Behind the Data

Metrics can tell you a lot about your company’s performance, but remember there are two sides to every story. No metric lives in a vacuum. In other words, what’s happening with the business often has an impact on your service metrics. A new HR benefit might help agent retention, or a brand-new product might increase your caseload and backlog.

And even the introduction of a new channel like chat, for example, can require its own set of metrics, because chat conversations tend to be shorter and less complex than others. That can have a dramatic effect on your overall numbers.

As you develop your strategy, keep in mind that metrics are an ever-evolving part of your customer service department, not a static one.

Define Your Goals

After doing her homework, Sita meets with Maria to get a sense of how Service Cloud can help them with their metrics. Maria knows that analyzing service metrics is the second stage of the general setup process for Service Cloud. (See the Service Cloud for Lightning Experience module for a refresher on that.) She recalls that before any service metrics are available, basic case management must be implemented in Salesforce. Cases are what track customer questions and feedback.

A graphic of the Service Cloud setup process in four concentric circles, with a red arrow pointing to the case management circle.

Before Maria clicks anything in Salesforce, she asks Sita and key members of the service team what they want to learn with metrics, and which metrics are important to them. Simple, strategic questions can lead to a better sense of what they really want to measure.

Who is the primary beneficiary of our customer service activities? There are two parties we care about: our customers and our employees. Obviously we want both to be happy.
  • We want our customers to enjoy our products and have good experiences with service.
  • We want our employees to enjoy their work and be good at it.
What are our core customer service values? Our most important value is that we solve our customers’ issues. Whether it takes an hour or 5 minutes, we want customers to be satisfied whenever they experience our service and support.
What are our core service channels? Most of our volume comes in from email and phone, in that order. But we should prepare for chat and social channels since customers are starting to prefer digital channels, and we need to plan for those.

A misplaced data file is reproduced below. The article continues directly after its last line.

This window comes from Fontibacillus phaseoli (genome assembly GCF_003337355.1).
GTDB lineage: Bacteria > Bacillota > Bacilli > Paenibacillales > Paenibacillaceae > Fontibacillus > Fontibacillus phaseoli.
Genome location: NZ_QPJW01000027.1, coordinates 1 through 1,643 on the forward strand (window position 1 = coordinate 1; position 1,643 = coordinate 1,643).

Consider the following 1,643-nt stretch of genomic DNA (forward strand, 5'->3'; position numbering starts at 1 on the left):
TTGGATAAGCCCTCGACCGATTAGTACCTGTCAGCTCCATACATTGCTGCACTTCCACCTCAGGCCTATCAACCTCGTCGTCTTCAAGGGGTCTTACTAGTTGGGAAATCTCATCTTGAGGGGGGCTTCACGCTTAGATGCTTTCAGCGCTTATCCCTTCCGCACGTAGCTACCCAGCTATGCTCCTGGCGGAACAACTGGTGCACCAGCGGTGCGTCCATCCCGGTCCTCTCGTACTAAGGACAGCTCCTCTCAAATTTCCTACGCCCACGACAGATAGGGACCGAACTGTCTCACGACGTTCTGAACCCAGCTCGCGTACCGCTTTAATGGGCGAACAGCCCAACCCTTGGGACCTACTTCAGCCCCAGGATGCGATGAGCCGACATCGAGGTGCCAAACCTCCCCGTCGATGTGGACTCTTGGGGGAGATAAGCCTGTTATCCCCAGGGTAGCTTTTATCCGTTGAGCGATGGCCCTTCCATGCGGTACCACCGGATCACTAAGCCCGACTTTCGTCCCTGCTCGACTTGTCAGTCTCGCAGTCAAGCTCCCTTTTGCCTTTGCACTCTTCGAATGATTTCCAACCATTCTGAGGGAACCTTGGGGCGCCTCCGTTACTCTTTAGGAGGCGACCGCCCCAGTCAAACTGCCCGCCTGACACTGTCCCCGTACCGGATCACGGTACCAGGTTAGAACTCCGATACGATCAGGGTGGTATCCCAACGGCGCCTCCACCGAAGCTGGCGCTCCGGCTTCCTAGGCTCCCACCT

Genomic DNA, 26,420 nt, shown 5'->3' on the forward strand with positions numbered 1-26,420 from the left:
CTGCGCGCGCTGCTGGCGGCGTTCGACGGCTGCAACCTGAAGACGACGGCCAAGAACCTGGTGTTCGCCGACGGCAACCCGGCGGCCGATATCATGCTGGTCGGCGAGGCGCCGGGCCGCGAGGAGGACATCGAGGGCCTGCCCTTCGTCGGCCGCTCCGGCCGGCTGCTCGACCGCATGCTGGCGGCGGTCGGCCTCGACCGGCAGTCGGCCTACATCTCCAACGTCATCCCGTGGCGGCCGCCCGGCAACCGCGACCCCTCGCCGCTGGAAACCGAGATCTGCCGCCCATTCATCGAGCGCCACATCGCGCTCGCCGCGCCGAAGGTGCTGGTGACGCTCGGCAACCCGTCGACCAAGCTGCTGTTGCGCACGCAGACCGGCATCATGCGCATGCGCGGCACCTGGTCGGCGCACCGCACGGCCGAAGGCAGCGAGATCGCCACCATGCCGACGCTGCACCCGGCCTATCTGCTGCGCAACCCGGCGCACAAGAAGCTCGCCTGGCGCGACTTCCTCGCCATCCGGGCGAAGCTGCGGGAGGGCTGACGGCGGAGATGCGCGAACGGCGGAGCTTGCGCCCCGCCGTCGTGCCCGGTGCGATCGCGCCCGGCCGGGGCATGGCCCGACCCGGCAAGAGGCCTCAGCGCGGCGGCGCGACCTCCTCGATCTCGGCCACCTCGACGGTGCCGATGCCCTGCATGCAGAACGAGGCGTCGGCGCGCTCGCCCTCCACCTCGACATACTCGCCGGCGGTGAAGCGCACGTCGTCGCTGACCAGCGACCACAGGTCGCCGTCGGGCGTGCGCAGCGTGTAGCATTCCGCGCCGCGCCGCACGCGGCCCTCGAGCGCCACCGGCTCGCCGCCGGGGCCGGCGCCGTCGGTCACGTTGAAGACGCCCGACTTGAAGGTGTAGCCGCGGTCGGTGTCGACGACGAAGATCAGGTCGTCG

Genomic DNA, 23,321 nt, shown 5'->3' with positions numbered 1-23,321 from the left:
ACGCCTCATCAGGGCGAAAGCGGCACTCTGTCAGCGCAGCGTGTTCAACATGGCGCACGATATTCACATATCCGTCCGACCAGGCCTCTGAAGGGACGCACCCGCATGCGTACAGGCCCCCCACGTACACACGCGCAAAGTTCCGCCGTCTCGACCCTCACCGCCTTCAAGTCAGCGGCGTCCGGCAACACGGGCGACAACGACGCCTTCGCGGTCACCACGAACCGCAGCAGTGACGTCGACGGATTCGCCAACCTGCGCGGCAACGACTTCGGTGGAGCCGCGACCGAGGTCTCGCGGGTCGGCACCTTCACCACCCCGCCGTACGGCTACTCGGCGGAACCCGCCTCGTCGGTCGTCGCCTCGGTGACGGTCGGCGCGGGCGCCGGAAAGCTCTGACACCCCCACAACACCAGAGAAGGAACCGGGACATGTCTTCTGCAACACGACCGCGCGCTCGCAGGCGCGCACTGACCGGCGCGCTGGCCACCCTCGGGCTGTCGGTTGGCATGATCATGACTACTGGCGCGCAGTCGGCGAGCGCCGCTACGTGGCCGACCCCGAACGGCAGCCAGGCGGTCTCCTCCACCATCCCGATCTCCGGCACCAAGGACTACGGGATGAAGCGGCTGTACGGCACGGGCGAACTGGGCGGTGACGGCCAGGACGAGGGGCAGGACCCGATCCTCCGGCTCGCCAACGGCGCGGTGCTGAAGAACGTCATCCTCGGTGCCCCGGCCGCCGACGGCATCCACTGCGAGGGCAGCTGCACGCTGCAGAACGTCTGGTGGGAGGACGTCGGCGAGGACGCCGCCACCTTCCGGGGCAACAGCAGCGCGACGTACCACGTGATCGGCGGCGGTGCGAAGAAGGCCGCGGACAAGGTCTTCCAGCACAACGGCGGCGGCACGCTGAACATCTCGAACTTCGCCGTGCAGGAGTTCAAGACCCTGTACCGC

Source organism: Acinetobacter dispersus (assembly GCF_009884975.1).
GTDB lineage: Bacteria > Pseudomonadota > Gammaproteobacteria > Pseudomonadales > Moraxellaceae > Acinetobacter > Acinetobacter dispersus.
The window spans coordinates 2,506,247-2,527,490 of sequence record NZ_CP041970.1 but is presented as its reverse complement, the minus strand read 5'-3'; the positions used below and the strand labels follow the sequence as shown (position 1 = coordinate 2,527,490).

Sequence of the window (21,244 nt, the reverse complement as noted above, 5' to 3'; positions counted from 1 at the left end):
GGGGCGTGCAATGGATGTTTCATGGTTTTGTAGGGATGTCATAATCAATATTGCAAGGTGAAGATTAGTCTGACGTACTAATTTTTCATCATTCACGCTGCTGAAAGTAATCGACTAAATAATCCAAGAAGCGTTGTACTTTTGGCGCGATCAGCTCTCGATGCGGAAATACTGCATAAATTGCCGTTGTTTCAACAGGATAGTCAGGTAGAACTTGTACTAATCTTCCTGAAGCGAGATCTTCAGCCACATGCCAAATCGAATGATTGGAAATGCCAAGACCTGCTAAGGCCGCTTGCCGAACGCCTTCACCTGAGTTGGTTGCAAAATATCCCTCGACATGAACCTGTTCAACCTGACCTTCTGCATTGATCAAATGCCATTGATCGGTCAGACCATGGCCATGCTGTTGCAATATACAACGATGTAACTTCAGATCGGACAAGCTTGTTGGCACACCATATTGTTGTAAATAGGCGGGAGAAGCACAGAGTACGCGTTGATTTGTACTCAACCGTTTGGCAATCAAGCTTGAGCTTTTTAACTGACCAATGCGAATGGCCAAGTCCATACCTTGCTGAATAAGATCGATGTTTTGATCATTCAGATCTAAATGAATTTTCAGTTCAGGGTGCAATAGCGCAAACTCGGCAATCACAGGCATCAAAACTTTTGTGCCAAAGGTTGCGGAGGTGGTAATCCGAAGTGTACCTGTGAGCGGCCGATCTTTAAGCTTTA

What are the top issues in our contact center that we’re trying to address? We know our company is growing, both in business and in products, so it’s hard for our service agents to keep up. We’re working hard to make sure our agents are keeping their heads above water in regard to their caseload and their product knowledge.
How do we know if our agents feel valued? One of the leading indicators of agent job satisfaction is attrition. Attrition is the number of agents that are leaving every month, quarter, or year. Agent attrition is one of the most expensive costs in a contact center. It’s important to create a work environment that encourages retention.
How do we know if our agents have the right training? It’s important to not only train your agents in using the technology, but also in soft skills. As customers are using channels like SMS (text) it’s important for agents to understand how to use the new channels to engage with customers, but also how each channel requires a slightly different type of response.
Do we want to track specific things on cases? Yes, the service managers want to track fields on cases like case owners and case statuses. Also, they want to track the length of time since a case last changed owner or status.
Do we want more than one person to create service metric reports and dashboards? Yes, instead of having one person running and sharing service metric data, we should open the capabilities up to several people so that all teams have input into what is measured and access to the data.

Sita certainly has a lot to think about now. She defined her organization’s metrics goals, and she engaged her admin to figure out how Service Cloud can help Ursa Major Solar track metrics that matter.

Sita’s next step is to talk to Ryan De Lyon, her customer service manager, to get his take on Ursa Major Solar’s service metrics. Sita wants to make sure their metrics reflect the well-being of the customer service agents and the satisfaction of the company’s customers.